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Surety Bonds in Massachusetts

What is a Surety Bond?

When beginning a large project or making a big purchase, organizations and people frequently want a guarantee that the project will be completed or purchase will be as expected. While a company’s guarantee or warranty may be sufficient for small projects and purchases, major financial investments sometimes require larger assurances. Surety bonds give Massachusetts businesses that bid on large projects or sell big-ticket items a way to provide their clients and customers with substantial financial guarantees. Many different businesses in the state, such as health clubs, contractors, and auto dealers, might use a surety bond. 

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Surety bonds are typically sold by insurance providers, but the bonds are more akin to lines of credit than true insurance policies. They’re essentially lines of credit that are specifically used to compensate clients and customers if a project or product doesn’t meet minimum requirements.

By getting a surety bond, businesses that work on major projects and sell big-ticket items don’t have to keep thousands (or tens of thousands) of dollars in the bank in case something goes wrong. Instead, they can pay a nominal premium and have a bond available in case they need it.

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What Parties Are Involved in Surety Bonds?

These bonds usually involve three different parties:

  • The issuer of the bond, which is the business offering the line of credit (i.e. frequently the insurance company)
  • The obligee, which is the business providing the service or product
  • The principle, which is the person or entity that receives the funds if there’s a problem with the project or product

The principle can be a direct client or customer, or it might be another party, such as the Commonwealth of Massachusetts. For instance, some state licenses may require businesses to obtain a bond or minimal amount of savings. If a bond is used and there’s an issue with a project or product, the state may receive the funds from the bond. Then, the state will usually disburse the funds to the appropriate people or organizations.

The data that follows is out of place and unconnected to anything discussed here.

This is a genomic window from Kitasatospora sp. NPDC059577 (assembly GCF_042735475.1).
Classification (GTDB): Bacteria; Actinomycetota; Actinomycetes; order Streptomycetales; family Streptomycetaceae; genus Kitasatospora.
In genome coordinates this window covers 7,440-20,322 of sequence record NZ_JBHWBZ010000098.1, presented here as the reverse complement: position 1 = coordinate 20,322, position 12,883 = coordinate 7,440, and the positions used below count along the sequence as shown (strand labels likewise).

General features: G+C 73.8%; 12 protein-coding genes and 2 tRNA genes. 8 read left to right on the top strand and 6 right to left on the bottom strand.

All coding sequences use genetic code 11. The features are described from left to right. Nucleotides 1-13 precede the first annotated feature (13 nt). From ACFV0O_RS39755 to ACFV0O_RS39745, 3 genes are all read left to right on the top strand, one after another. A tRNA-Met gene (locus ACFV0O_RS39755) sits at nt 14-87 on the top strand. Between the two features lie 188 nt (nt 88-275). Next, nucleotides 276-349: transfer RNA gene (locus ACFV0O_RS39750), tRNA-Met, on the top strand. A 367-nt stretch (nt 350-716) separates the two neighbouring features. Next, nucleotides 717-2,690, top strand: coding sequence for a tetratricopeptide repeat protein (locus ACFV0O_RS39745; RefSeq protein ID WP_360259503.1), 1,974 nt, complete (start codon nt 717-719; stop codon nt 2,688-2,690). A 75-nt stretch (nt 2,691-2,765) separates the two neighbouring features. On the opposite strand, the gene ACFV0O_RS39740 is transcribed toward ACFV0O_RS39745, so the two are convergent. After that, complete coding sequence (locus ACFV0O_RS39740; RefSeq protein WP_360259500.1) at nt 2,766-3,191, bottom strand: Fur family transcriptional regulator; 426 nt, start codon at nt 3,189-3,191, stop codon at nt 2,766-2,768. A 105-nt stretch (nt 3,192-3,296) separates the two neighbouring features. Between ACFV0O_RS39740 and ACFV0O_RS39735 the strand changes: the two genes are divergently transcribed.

What Massachusetts Businesses Need Surety Bonds?

Many businesses in Massachusetts may need a surety bond. Sometimes, businesses are legally required to get bonds (or they’re the most affordable of a few options). Other times, businesses aren’t under a legal obligation to purchase bonds -- but they might need them in order to secure bids. A few examples of businesses that frequently get bonds are:

  • Car dealerships
  • Construction companies and developers
  • Collections agencies
  • Medical equipment providers
  • Health clubs
  • Travel agencies

Even certain professionals may want a bond. Public notaries, independent contractors, and auctioneers, depending on their work, might consider getting one.

Are There Different Types of Surety Bonds?

There are a few distinct kinds of surety bonds. Some of the different types include:

  • Public Official Bonds, which typically guarantee that trustees and fiduciaries will faithfully perform their duties
  • Probate and Other Court Bonds, which may be used to guarantee that another type of public official will faithfully perform their duties
  • Permit and License Bonds, which might be required by the state and usually name the state as the obligee
  • Contract Performance Bonds, which are typically used to guarantee contracted work
  • Other Bonds, like utility payment guarantees, welfare bonds, and union wage bonds

(The other bonds are fairly uncommon, and they can be extremely complex.)

How Can Businesses Get Bonds?

Massachusetts businesses that need help procuring a surety bond should talk with an independent insurance agent near them. A knowledgeable surety bond specialist will be able to assist you with all of your needs.

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